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I found an old Delicious account of mine, full of links to testing tools and other testing related resources:

Delicious: jc2.
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Wrexham Cemetery has, as expected, gravestones written on them in Welsh, but what seemed unusual to me is that some gravestones had the addresses of where the people used to live before they died written on them. More information than I expected. This made me wonder if graves of the future will use technology to allow more information to be stored on them.

The National University of Singapore has a one day seminar on Afterlife and Death in a Digital Age in April: “As emergent technologies increasingly pervade people’s lives they are also increasingly a part of dying and of hopes and illusions of immortality and possible afterlife.”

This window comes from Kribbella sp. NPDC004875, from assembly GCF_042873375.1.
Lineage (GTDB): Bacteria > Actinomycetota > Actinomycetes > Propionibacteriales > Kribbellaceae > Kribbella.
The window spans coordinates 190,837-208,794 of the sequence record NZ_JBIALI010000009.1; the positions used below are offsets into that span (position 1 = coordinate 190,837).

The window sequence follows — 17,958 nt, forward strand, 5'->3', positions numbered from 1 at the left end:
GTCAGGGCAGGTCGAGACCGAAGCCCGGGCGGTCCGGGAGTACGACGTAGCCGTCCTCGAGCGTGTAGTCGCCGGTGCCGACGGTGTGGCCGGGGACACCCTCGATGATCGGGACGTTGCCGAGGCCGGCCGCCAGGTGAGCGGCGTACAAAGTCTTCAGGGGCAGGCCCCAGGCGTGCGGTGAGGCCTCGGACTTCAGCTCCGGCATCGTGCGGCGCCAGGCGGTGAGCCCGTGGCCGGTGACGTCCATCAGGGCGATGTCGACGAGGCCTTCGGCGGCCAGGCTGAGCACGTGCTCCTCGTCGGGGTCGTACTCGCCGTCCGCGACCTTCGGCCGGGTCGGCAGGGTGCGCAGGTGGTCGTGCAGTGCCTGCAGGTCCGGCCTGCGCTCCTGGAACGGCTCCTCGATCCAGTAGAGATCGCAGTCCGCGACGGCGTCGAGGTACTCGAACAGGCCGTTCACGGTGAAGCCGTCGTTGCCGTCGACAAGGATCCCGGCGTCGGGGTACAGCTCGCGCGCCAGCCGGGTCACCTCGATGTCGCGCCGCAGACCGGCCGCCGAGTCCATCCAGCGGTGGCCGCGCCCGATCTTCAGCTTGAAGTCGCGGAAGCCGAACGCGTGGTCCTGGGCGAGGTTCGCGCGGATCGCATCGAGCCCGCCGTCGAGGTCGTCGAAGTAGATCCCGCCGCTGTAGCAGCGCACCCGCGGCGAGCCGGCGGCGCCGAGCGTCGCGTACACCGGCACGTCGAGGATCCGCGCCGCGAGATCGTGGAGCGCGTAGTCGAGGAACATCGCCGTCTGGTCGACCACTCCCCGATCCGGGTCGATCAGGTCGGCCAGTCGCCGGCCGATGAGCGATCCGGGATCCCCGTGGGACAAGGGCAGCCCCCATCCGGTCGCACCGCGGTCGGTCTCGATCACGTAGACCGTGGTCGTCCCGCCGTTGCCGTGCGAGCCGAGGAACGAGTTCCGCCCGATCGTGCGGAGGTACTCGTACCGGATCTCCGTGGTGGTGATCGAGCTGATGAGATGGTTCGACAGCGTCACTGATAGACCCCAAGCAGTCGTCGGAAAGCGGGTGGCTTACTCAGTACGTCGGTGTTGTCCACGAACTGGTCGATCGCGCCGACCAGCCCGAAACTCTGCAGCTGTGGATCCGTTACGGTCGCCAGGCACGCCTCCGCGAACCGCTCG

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Today’s CAIR (Centre for Applied Internet Research) lunchtime seminar at Glyndŵr University was by Monir Bhuiyan, who gave an interesting talk on Gesture Controlled User Interfaces for Inclusive Design. The prototype application that has been created is open source and uses a webcam to allow elderly and disabled people (or anyone really) to use gestures to control applications via the television screen.

The abstract: Gesture Controlled User Interfaces for Inclusive Design.


Nov. 19th, 2009 11:28 am
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I attended the DAI09 Workshop on Designing Ambient Interactions for older users at the 3rd European Conference on Ambient Intelligence (AmI09) in Salzburg. Slides from my presentation: Simplicity, Consistency, Universality and Familiarity: Applying SCUF Principles to Technology for Assisted Living.

April 2014